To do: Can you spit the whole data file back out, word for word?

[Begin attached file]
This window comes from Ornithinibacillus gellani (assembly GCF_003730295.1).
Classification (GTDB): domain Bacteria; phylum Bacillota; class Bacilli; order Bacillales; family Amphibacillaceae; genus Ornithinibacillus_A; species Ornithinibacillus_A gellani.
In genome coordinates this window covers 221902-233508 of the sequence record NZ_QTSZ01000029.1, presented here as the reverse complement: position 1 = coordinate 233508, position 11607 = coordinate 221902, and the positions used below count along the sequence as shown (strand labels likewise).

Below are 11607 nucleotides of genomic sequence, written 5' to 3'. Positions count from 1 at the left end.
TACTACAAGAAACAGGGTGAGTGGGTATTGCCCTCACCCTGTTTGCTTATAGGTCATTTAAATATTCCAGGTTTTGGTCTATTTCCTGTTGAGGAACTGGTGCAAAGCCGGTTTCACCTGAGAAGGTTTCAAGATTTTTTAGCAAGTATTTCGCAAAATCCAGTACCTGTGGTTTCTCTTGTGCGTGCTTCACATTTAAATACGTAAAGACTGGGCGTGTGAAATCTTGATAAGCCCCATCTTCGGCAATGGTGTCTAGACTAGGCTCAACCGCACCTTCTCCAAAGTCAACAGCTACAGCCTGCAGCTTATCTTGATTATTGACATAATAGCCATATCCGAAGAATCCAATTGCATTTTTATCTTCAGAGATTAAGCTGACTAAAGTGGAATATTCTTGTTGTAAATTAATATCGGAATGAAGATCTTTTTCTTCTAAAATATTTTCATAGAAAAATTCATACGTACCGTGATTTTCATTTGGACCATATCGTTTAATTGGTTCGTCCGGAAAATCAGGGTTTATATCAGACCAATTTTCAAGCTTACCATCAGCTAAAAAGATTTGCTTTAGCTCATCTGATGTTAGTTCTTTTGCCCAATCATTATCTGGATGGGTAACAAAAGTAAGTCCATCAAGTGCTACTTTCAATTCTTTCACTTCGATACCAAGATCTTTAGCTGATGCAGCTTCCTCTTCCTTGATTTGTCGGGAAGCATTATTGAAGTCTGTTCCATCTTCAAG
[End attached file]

This window comes from Ornithinibacillus gellani (assembly GCF_003730295.1).
Classification (GTDB): domain Bacteria; phylum Bacillota; class Bacilli; order Bacillales; family Amphibacillaceae; genus Ornithinibacillus_A; species Ornithinibacillus_A gellani.
In genome coordinates this window covers 221902-233508 of the sequence record NZ_QTSZ01000029.1, presented here as the reverse complement: position 1 = coordinate 233508, position 11607 = coordinate 221902, and the positions used below count along the sequence as shown (strand labels likewise).

Below are 11607 nucleotides of genomic sequence, written 5' to 3'. Positions count from 1 at the left end.
TACTACAAGAAACAGGGTGAGTGGGTATTGCCCTCACCCTGTTTGCTTATAGGTCATTTAAATATTCCAGGTTTTGGTCTATTTCCTGTTGAGGAACTGGTGCAAAGCCGGTTTCACCTGAGAAGGTTTCAAGATTTTTTAGCAAGTATTTCGCAAAATCCAGTACCTGTGGTTTCTCTTGTGCGTGCTTCACATTTAAATACGTAAAGACTGGGCGTGTGAAATCTTGATAAGCCCCATCTTCGGCAATGGTGTCTAGACTAGGCTCAACCGCACCTTCTCCAAAGTCAACAGCTACAGCCTGCAGCTTATCTTGATTATTGACATAATAGCCATATCCGAAGAATCCAATTGCATTTTTATCTTCAGAGATTAAGCTGACTAAAGTGGAATATTCTTGTTGTAAATTAATATCGGAATGAAGATCTTTTTCTTCTAAAATATTTTCATAGAAAAATTCATACGTACCGTGATTTTCATTTGGACCATATCGTTTAATTGGTTCGTCCGGAAAATCAGGGTTTATATCAGACCAATTTTCAAGCTTACCATCAGCTAAAAAGATTTGCTTTAGCTCATCTGATGTTAGTTCTTTTGCCCAATCATTATCTGGATGGGTAACAAAAGTAAGTCCATCAAGTGCTACTTTCAATTCTTTCACTTCGATACCAAGATCTTTAGCTGATGCAGCTTCCTCTTCCTTGATTTGTCGGGAAGCATTATTGAAGTCTGTTCCATCTTCAAG